By Kaden Pradhan
London, United Kingdom
A team of nurses specializing in intensive care for newborns volunteered to stay overnight at a leading New Orleans hospital as Hurricane Ida struck the city.
Medics at Ochsner Baptist Medical Centre were permitted to care for the 39 premature or sickly babies in their care throughout the night, as howling winds and intense rain tore through Louisiana.
While most of the city was evacuated, including the infants’ parents, Paula Jean Simon and her squad at the Neonatal Intensive Care Unit (NICU) remained to ensure the health and safety of their young patients, many of whom were too vulnerable to transport away. Cameras were installed in the newborns’ cribs to allow parents to view their children remotely and still feel close to them.
“My team pulls together,” says Simon, “[It] doesn’t matter what’s happening; they’re going to make sure the babies are taken care of.”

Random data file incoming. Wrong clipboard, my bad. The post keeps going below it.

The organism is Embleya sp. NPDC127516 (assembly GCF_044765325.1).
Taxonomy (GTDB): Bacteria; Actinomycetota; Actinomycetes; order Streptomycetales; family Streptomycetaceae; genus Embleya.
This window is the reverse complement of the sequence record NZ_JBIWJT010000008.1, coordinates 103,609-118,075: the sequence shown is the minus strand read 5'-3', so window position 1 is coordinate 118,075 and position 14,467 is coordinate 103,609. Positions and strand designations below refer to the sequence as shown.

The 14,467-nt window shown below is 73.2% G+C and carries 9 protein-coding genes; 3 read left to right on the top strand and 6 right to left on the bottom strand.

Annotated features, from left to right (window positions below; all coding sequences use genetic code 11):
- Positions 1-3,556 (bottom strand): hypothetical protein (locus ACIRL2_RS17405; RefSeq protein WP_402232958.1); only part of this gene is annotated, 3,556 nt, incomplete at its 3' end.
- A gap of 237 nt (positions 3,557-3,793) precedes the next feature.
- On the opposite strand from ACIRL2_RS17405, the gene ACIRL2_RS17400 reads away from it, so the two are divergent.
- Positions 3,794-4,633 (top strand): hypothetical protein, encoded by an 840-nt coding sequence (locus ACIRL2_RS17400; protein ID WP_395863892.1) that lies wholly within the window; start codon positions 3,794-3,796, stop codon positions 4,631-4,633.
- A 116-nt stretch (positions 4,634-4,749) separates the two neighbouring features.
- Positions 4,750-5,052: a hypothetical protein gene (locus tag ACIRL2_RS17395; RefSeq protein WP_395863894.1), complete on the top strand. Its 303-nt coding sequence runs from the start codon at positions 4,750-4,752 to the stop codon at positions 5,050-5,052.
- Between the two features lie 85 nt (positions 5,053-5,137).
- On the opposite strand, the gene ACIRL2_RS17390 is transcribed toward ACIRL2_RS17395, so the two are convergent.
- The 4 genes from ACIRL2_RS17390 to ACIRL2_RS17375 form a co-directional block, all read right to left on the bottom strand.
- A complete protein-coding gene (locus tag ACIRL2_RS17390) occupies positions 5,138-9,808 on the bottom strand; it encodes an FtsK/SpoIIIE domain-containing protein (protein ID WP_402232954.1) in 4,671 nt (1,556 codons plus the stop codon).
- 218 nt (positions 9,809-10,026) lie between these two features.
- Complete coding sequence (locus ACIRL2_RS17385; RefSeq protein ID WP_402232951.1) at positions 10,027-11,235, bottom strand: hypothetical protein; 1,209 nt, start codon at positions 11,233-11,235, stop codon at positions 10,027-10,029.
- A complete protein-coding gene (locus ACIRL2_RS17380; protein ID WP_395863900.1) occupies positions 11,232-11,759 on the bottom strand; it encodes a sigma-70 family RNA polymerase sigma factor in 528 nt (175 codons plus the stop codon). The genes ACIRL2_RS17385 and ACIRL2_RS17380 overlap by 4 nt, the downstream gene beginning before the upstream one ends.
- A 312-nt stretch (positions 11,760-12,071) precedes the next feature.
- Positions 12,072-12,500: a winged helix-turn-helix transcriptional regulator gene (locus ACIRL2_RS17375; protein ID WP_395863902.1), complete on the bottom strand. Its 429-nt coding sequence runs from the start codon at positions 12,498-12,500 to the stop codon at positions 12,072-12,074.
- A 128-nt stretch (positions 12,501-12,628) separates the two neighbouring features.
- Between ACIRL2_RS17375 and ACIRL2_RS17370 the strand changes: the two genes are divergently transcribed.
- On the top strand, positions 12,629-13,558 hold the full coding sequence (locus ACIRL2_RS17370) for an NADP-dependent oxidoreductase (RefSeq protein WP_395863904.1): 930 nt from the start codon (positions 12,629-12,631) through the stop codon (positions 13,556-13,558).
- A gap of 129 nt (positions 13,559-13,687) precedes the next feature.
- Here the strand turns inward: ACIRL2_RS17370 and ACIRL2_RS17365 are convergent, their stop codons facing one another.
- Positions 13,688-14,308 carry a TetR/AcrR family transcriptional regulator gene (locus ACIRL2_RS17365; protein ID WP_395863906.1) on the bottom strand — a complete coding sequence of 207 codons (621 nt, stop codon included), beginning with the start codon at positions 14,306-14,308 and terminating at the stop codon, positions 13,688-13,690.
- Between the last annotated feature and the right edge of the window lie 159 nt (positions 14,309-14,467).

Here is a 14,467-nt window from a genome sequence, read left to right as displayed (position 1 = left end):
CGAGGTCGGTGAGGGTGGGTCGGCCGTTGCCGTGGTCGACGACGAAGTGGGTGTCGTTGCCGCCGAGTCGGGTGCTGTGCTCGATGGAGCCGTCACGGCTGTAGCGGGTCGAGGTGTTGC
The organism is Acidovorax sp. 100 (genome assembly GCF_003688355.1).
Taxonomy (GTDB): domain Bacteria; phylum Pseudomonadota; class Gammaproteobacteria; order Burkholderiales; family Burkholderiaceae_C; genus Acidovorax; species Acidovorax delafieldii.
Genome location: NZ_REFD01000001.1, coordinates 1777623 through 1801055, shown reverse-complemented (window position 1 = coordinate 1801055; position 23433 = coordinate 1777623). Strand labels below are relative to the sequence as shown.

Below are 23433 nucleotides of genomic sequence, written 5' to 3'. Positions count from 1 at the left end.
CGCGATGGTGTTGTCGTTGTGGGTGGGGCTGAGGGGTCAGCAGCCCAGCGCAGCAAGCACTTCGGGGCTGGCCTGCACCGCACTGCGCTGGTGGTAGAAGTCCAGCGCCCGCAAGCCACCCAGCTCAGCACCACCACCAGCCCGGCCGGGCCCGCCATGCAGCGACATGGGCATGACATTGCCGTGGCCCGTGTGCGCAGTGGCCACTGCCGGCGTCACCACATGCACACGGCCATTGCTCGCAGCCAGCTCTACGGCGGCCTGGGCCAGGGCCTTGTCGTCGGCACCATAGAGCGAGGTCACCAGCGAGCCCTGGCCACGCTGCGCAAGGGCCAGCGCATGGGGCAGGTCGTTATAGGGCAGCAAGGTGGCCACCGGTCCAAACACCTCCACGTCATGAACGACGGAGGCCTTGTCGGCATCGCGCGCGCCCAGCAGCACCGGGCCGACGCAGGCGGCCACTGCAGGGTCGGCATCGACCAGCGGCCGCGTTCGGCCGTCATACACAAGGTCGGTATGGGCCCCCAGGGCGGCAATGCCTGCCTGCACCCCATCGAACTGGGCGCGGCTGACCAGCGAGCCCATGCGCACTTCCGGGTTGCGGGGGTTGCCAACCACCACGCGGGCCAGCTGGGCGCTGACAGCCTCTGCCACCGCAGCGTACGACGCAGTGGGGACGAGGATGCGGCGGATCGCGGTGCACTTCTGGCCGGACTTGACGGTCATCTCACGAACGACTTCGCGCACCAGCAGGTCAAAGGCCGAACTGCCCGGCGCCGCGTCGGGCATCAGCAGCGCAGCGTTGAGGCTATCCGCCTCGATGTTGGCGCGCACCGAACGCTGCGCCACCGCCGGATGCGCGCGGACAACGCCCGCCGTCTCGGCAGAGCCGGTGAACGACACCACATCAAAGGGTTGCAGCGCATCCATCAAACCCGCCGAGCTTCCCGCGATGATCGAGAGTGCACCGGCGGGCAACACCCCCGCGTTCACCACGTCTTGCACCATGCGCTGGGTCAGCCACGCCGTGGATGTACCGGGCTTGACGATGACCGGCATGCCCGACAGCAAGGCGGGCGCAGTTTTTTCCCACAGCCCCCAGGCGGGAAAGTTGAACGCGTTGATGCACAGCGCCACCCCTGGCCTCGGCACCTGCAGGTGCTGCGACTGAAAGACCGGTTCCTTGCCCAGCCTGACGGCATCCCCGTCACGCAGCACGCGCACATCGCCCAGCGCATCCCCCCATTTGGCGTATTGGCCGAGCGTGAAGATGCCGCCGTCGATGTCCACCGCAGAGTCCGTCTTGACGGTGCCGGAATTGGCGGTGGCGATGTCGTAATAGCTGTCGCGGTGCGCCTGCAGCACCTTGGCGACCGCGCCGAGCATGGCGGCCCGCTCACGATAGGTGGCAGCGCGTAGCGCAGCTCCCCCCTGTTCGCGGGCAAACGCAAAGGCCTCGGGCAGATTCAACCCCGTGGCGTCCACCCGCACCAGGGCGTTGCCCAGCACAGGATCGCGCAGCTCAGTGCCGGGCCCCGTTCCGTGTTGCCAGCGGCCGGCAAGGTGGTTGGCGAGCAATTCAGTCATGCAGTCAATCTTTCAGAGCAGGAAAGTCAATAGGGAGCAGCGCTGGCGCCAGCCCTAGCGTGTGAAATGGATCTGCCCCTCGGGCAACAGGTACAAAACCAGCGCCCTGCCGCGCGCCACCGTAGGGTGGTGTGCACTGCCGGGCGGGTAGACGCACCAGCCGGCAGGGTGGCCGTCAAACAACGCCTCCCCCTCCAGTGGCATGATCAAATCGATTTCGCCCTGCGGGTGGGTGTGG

Simon is certainly no stranger to worrying about children. A mother of four, Simon has been unable to see her family since Ida’s wrathful arrival. “It’s hard” she states, tears in her eyes, before concluding: “[I’ve] got great kids. The house is strong, so we’re good.”
The NICU team’s heroic effort comes after the hospital’s horrific experience with a previous cyclone, Hurricane Katrina, during which the ground floor and basement were flooded, leaving the entire building completely insular, without any electricity or utilities after the failure of the emergency generator. The surviving personnel and patients could only be evacuated after multiple days, after which the hospital was closed for several months. It was eventually renovated in 2006, under new leadership from Ochsner Health.
After that devastating event, the hospital, at the time under Tenet Healthcare, was investigated for alleged "mercy killings" of seriously ill patients during Katrina. A doctor and two nurses were arrested. Little is known about what occurred in the hospital during those dark days, with accusations of morphine injections and starvation. Eventually, however, the charges were dropped. Later still, the staff and the hospital were fully cleared of any wrongdoing after the New Orleans coroner announced that one of the deaths was not a homicide.
"When the going gets tough, the tough get going," as the saying goes, and this is certainly true of Paula Jean Simon and her team, whose courage and fortitude will be an example to us all as we emerge from the pandemic into a brighter, more hopeful world.